Google Home in the Operating Room


Image Credit: University of California, San Francisco

This week Science Daily reported that a Google Home smart speaker was used in an operating room. At the Society of Interventional Radiology’s 2019 Annual Scientific Meeting researchers from the University of California, San Francisco (UCSF) presented their work on a device-sizing application for the Google Home. The application is able to process queries in order to provide recommendations on the precise sizing of medical devices. For example, a physician, like an interventional radiologist (IR), can ask Google Assistant what size sheath to use in order to implant a stent in a patient’s blood vessel, and the Assistant is able to respond both timely and accurately. Kevin Seals, MD, a fellow in interventional radiology at UCSF and lead author of the study commented,

During treatment, IRs rely on nuanced medical information delivered in a timely manner. When you’re in the middle of a procedure, you need to remain sterile, so you lose the ability to use a computer. This smart speaker technology helps us to quickly and intelligently make decisions relevant to a patient’s specific needs.

UCSF researchers developed the application using Dialogflow, and gathered size specifications by looking at literature reviews for 475 IR devices, such as catheters, sheaths, stents, vascular plugs and others. A Python script deployed to the cloud was used to perform logic operations and other data processing. Dialogflow is a tool that helps users to build voice and text-based conversational interfaces.

Researchers Want More Voice Applications

According to Science Daily, the UCSF researchers are planning to continue the scope of this Google Home application, aiming to include physicians from other fields and include information on material costs and inventory databases. The researchers will also be looking into gathering contextual information about patients from electronic health records and patient clinical data, like allergies or prior surgeries. Seals said,

There are hundreds of devices, with more being introduced every day, making it difficult to determine the correct sizing or materials needed in every circumstance. This technology allows physicians to concentrate more closely on the care of their patients, devoting less time and mental energy to device technicalities.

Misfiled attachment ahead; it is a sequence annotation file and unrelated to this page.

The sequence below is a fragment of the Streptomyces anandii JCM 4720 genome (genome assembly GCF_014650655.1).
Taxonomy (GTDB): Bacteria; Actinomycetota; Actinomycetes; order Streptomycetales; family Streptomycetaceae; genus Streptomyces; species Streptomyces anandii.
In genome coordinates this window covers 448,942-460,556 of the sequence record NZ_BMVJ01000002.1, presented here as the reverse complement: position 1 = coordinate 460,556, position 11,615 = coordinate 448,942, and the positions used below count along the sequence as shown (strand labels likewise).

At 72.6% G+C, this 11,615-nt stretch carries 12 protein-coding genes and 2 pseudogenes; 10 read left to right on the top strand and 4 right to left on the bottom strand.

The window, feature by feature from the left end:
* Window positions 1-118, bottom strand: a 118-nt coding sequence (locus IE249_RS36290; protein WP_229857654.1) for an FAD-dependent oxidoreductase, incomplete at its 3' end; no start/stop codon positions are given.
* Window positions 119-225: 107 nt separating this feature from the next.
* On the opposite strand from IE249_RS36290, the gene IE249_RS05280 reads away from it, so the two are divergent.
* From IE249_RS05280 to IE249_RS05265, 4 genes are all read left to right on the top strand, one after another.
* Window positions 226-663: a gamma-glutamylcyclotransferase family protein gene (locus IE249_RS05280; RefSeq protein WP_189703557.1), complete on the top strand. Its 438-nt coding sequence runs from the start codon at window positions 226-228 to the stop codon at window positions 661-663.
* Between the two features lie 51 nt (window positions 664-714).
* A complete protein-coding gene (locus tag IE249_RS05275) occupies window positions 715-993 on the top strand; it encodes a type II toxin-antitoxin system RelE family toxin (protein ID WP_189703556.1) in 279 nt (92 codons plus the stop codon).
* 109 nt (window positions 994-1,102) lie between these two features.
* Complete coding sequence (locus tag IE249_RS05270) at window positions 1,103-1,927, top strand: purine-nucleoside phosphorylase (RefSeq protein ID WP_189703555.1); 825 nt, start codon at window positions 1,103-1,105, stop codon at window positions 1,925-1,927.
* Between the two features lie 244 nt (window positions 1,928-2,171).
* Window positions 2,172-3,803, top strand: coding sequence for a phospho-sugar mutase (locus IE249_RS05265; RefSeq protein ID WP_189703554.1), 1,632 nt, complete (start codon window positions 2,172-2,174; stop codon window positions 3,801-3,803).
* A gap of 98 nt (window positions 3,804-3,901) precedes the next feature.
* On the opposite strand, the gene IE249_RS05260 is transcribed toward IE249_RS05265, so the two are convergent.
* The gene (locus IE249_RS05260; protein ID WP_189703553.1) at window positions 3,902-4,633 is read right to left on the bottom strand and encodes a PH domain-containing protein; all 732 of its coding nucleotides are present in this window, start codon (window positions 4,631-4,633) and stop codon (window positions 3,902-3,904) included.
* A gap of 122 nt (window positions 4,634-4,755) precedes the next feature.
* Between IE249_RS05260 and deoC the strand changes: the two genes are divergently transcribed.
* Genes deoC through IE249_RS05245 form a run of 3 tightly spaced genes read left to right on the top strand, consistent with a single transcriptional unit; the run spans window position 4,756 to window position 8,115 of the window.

Voice Assistants Expected by Many to be the Future of Healthcare

There are a wealth of different ways voice assistants can be applied to healthcare. One way is to aid clinicians. In a February report by the U.K. National Health System on the future of digital technologies in healthcare, the role of AI, voice, and robotics in healthcare was prominently highlighted. Part of the report focused on speech recognition creating more effective clinicians.

Another way is to interact with a patient directly, which we have seen through applications from Black & Decker Healthcare, PilloLifePod, Omron Healthcare, and Orbita. These direct applications promote patient and consumer personalization, aiding consumers in managing their medication, keeping track of chronic conditions like diabetes, and helping loved ones stay up to date. A recent post by Emily Walsh, Community Outreach Director of the Mesothelioma Cancer Alliance, also pointed out the potential role of voice assistants in healthcare. She wrote,

Voice assistants have two major groups of potential users in healthcare: physicians and patients. Physicians often utilize programs to take patient notes, process data, and access records. The organization of data is an important component in time-saving, and voice assistants may be the solution.

Although the inclusion of voice assistants in healthcare may not be an immediate switch, this device-sizing application created by researchers at UCSF points to a clear trend of the adoption of voice assistants in healthcare.

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